Yeah, I think that's where I think we should all should be optimistic. Doing N=1 experiments with myself, looking at fasting insulin, fasting glucose, you don't need to be doing a ketogenic diet for a year to see pretty profound biomarker changes. It sounds like ... I don't know in terms of fat oxidation how quickly can you ramp from 0.5 grams per minute to something to your rate of like 1.5 grams from it. Maybe you do need to be keto and training a lot to get to that kind of level of fat oxidation, but I'm sure you can go from 0.5 to 0.7 relatively quickly if you just do a little bit of fasted training and reduce carbohydrate intake.
Yeah, and I think ... because you mentioned a Louise Burke study, because she did that three week study with 50 kilometer race walkers. I want to say the folks doing the high fat on that, they were actually putting up pretty high numbers by that three week point in time. So the interesting thing about that is I would look at that from a performance standpoint.
I'm not really sure what that study would indicate, because I'll tell you this, it's pretty common knowledge within endurance sport and sport in general that you don't overhaul your diet three weeks before your peak performance. If I were an Olympic athlete and I had the five kilometers in the Olympics three weeks from now, the last thing I would be doing is flipping my diet completely on his head. So I'd have to look at that study to see more nuance out of it. My guess is it's saying what it intended to say, and a lot of people just maybe extrapolate out from it more than what it's intended to say or do.
Yeah. To give context to the listeners, I think Volek and Phinney are the key thought leaders around in academia around ketogenic performance. I would say that Louise Burke's ... I think the Supernova study was like, "Hey, maybe it might increase fat oxidation, but it doesn't increase actual end performance." I think the counter argument, I think the point that you bring up as a student, which is that you're not expecting to match your previous PRs if you change your diet completely and try to shift your metabolic state completely from glycolysis driven to ketosis or lipolysis driven in three weeks.
Even if we do look down the road and say like, "Okay, this person's following that for a year or two," I would suspect a lot of them would have the same experience I did, which is the strict keto isn't necessarily ideal for peak performance, but that doesn't mean that you have to go right back to high carb. You can kind of do something more similar to what I do with that periodized kind of carbs sneak in there. That's where I'm interested in, I'm interested in kind of that middle ground between the two. Hopefully some funding goes towards some of that stuff down the road and we see some more research and some studies done, but either way you can do your own N=1 experiment if you're interested enough.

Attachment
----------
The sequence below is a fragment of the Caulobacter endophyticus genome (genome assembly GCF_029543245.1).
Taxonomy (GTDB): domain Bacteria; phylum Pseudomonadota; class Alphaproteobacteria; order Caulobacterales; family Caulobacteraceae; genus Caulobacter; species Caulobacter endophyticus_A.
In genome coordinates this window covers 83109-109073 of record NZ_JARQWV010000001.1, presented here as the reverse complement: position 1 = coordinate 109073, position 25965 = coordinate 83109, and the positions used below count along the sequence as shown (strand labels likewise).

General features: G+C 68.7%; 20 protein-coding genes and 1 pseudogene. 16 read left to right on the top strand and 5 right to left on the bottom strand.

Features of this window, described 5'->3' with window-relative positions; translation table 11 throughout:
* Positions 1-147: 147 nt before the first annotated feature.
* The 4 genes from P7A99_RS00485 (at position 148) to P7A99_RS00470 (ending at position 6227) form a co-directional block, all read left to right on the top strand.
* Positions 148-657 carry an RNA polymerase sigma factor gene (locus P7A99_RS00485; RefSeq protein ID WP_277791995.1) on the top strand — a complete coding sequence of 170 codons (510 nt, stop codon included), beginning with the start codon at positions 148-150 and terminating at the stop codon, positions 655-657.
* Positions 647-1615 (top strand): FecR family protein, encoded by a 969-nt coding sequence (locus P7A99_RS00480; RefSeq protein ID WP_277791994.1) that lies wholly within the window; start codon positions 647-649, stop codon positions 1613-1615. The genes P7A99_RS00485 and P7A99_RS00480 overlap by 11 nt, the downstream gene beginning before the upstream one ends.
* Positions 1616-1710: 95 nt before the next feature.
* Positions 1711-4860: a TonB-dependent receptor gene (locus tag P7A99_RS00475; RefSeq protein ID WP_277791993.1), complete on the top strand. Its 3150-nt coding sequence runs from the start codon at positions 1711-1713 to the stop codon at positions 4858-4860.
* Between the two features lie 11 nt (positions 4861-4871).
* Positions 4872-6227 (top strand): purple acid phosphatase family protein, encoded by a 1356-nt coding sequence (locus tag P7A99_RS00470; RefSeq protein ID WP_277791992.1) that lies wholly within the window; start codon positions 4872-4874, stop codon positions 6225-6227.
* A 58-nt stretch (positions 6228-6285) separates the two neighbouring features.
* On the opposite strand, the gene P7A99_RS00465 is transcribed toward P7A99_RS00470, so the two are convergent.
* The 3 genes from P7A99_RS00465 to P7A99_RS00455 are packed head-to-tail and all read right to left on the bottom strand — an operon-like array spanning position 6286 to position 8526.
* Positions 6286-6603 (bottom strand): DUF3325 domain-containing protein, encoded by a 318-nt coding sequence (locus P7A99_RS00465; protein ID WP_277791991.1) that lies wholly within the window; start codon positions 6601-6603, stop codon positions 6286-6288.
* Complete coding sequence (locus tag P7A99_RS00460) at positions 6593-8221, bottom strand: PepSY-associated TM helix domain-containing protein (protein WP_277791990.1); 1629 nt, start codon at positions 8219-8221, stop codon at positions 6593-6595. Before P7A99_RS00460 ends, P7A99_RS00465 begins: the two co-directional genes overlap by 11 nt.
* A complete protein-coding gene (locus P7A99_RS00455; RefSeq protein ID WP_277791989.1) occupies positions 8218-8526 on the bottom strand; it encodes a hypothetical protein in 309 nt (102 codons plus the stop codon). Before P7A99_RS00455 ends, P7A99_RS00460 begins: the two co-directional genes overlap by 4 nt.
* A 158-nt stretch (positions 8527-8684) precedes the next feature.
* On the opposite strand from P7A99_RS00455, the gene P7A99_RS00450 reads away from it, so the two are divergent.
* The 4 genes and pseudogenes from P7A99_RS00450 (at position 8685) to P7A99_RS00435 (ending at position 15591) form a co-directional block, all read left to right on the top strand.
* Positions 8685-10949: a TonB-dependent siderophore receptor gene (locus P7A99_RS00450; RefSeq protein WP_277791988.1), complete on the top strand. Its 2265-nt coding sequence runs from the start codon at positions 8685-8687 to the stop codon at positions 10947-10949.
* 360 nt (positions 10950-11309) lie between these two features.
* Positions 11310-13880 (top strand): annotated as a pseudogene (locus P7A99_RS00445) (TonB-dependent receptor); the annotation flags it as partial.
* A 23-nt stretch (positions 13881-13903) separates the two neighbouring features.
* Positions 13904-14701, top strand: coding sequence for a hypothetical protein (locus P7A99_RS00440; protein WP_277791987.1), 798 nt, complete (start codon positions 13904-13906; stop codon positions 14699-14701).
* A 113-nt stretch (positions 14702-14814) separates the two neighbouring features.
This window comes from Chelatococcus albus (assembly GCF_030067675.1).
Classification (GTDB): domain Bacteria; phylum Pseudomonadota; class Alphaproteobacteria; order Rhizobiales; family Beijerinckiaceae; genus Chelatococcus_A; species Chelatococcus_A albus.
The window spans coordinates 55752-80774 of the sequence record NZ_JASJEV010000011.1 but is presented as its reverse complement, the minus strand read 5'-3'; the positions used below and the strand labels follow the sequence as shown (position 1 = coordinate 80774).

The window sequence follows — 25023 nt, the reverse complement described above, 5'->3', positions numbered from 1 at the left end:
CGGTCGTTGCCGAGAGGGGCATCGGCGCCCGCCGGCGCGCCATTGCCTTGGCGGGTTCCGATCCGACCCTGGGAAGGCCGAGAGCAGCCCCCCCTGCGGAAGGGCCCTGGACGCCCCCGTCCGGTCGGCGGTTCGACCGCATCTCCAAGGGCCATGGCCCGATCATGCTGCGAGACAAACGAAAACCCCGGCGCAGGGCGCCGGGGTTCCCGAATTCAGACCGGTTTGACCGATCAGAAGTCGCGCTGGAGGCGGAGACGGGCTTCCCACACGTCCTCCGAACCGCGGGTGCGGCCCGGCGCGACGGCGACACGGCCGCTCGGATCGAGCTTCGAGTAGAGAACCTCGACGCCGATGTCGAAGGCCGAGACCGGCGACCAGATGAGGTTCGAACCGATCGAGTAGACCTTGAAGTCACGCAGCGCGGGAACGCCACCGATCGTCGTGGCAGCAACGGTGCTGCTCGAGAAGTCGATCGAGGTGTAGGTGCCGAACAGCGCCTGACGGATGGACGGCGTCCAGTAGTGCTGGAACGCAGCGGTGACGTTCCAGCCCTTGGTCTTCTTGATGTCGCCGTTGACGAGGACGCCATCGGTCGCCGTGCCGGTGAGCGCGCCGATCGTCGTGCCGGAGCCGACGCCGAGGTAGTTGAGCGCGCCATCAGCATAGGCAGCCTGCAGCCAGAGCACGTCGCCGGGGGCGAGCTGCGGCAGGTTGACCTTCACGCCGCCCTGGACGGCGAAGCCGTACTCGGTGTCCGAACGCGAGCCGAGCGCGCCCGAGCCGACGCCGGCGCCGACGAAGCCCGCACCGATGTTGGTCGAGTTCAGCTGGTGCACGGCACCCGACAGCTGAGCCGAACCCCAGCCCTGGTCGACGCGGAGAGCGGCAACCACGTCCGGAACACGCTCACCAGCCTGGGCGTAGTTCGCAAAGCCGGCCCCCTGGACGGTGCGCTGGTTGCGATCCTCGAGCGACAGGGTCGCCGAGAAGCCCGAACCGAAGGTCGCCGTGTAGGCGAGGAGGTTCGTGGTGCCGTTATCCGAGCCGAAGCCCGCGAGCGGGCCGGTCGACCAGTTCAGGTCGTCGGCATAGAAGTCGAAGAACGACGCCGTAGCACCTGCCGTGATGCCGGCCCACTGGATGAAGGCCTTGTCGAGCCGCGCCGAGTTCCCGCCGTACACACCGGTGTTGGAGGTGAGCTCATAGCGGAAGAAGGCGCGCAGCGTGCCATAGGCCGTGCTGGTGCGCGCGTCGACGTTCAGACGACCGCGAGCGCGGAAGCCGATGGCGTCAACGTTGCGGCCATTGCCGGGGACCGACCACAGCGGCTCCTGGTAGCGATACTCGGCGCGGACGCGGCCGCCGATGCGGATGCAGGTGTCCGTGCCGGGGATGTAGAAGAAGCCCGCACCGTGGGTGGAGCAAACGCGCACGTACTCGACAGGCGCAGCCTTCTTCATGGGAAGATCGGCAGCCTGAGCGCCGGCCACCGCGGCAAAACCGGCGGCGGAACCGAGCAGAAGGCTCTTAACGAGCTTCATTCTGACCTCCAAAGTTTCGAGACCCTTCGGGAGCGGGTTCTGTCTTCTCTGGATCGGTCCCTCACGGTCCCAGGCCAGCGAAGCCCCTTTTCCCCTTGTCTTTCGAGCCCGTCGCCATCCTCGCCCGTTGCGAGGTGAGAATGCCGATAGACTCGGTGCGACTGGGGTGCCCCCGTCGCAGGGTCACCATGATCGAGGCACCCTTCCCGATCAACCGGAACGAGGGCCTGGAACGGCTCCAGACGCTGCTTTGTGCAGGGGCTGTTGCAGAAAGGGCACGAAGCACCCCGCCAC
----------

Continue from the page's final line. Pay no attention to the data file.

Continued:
Someone's got to make some sort of catchy name for that, because I think what you're describing is similar to what I implement personally, which is I would say that I have a low carb ketogenic base, but I will add in carbohydrates ahead of certain of high intensity weight lifting workouts. Or if I'm doing like a long bike ride for an afternoon, I will use carbs if I want to be maximizing performance, but also do some fasted training as well and just blend it together.
Yeah, and it's interesting, too, because I think when you look at what I'm eating, I hardly see it as restrictive. Because the knock on a strict ketogenic diet or if you're going to be like a zero carb diet is people will look at and be like, "Well, I can't sustain that." Then the numbers probably reflect that, too, in terms of people starting and stopping, or falling out and feeling like they failed, versus staying the course. When you get into that high fat, low carb where you're flipping it is on its head but not going quite as low as those therapeutic ketogenic levels would be at, you have a little more wiggle room there so it doesn't feel as restrictive.
I always getting a little bit of a kick out of that, because every once in awhile someone will say like, "Well, I could never do it, because I wouldn't really eat this anymore," and they'll send me a picture of this meal. I'll look at the meal and it's like, "You know, I could actually eat that. It wouldn't ruin my plan, I would just be maybe a little more strategic about when and where I ate it."
So it's all individualized anyway at that point anyway.
Exactly. One thing that I think is interesting that I would say is a popular sub-thread from the low carb community is carnivore. I know that you do a podcast with Sean Baker who's been on our program who is quite the carnivore proponent. Curious how heavily animal based are you? How do you sort of take all the recent N=1 anecdotal stories from carnivore?